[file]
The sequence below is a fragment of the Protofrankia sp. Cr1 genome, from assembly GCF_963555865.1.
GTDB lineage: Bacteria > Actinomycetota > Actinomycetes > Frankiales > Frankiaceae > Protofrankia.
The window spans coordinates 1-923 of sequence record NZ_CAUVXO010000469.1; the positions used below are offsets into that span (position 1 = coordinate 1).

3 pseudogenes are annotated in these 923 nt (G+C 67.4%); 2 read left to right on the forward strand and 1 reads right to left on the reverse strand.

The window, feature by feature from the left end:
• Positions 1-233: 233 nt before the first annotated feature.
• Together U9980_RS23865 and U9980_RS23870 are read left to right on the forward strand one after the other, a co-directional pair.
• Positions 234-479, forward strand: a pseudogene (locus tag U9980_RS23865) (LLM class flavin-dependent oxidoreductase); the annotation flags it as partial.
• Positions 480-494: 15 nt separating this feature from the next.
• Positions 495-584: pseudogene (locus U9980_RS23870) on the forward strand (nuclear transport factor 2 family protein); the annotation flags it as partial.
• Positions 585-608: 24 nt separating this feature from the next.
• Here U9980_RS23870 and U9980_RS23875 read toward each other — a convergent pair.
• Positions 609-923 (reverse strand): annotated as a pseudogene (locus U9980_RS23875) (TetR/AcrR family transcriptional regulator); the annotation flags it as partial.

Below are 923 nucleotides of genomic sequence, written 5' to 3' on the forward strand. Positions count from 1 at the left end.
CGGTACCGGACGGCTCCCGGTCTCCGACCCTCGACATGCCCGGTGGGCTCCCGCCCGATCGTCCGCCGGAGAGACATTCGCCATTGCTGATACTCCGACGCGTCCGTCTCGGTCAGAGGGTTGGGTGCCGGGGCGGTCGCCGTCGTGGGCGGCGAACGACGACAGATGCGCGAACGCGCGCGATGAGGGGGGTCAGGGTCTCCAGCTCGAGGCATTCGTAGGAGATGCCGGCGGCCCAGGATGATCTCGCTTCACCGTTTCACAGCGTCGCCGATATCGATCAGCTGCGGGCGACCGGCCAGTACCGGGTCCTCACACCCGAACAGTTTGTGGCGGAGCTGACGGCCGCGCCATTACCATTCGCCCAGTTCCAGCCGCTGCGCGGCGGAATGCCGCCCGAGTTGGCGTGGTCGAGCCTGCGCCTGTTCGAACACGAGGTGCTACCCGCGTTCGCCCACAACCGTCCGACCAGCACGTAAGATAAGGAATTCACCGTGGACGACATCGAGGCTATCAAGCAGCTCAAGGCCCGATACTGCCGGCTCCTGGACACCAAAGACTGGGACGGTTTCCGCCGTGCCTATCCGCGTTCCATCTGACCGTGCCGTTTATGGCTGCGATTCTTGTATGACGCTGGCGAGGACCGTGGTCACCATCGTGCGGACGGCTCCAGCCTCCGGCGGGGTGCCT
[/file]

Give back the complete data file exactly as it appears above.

The sequence below is a fragment of the Protofrankia sp. Cr1 genome, from assembly GCF_963555865.1.
GTDB lineage: Bacteria > Actinomycetota > Actinomycetes > Frankiales > Frankiaceae > Protofrankia.
The window spans coordinates 1-923 of sequence record NZ_CAUVXO010000469.1; the positions used below are offsets into that span (position 1 = coordinate 1).

3 pseudogenes are annotated in these 923 nt (G+C 67.4%); 2 read left to right on the forward strand and 1 reads right to left on the reverse strand.

The window, feature by feature from the left end:
• Positions 1-233: 233 nt before the first annotated feature.
• Together U9980_RS23865 and U9980_RS23870 are read left to right on the forward strand one after the other, a co-directional pair.
• Positions 234-479, forward strand: a pseudogene (locus tag U9980_RS23865) (LLM class flavin-dependent oxidoreductase); the annotation flags it as partial.
• Positions 480-494: 15 nt separating this feature from the next.
• Positions 495-584: pseudogene (locus U9980_RS23870) on the forward strand (nuclear transport factor 2 family protein); the annotation flags it as partial.
• Positions 585-608: 24 nt separating this feature from the next.
• Here U9980_RS23870 and U9980_RS23875 read toward each other — a convergent pair.
• Positions 609-923 (reverse strand): annotated as a pseudogene (locus U9980_RS23875) (TetR/AcrR family transcriptional regulator); the annotation flags it as partial.

Below are 923 nucleotides of genomic sequence, written 5' to 3' on the forward strand. Positions count from 1 at the left end.
CGGTACCGGACGGCTCCCGGTCTCCGACCCTCGACATGCCCGGTGGGCTCCCGCCCGATCGTCCGCCGGAGAGACATTCGCCATTGCTGATACTCCGACGCGTCCGTCTCGGTCAGAGGGTTGGGTGCCGGGGCGGTCGCCGTCGTGGGCGGCGAACGACGACAGATGCGCGAACGCGCGCGATGAGGGGGGTCAGGGTCTCCAGCTCGAGGCATTCGTAGGAGATGCCGGCGGCCCAGGATGATCTCGCTTCACCGTTTCACAGCGTCGCCGATATCGATCAGCTGCGGGCGACCGGCCAGTACCGGGTCCTCACACCCGAACAGTTTGTGGCGGAGCTGACGGCCGCGCCATTACCATTCGCCCAGTTCCAGCCGCTGCGCGGCGGAATGCCGCCCGAGTTGGCGTGGTCGAGCCTGCGCCTGTTCGAACACGAGGTGCTACCCGCGTTCGCCCACAACCGTCCGACCAGCACGTAAGATAAGGAATTCACCGTGGACGACATCGAGGCTATCAAGCAGCTCAAGGCCCGATACTGCCGGCTCCTGGACACCAAAGACTGGGACGGTTTCCGCCGTGCCTATCCGCGTTCCATCTGACCGTGCCGTTTATGGCTGCGATTCTTGTATGACGCTGGCGAGGACCGTGGTCACCATCGTGCGGACGGCTCCAGCCTCCGGCGGGGTGCCT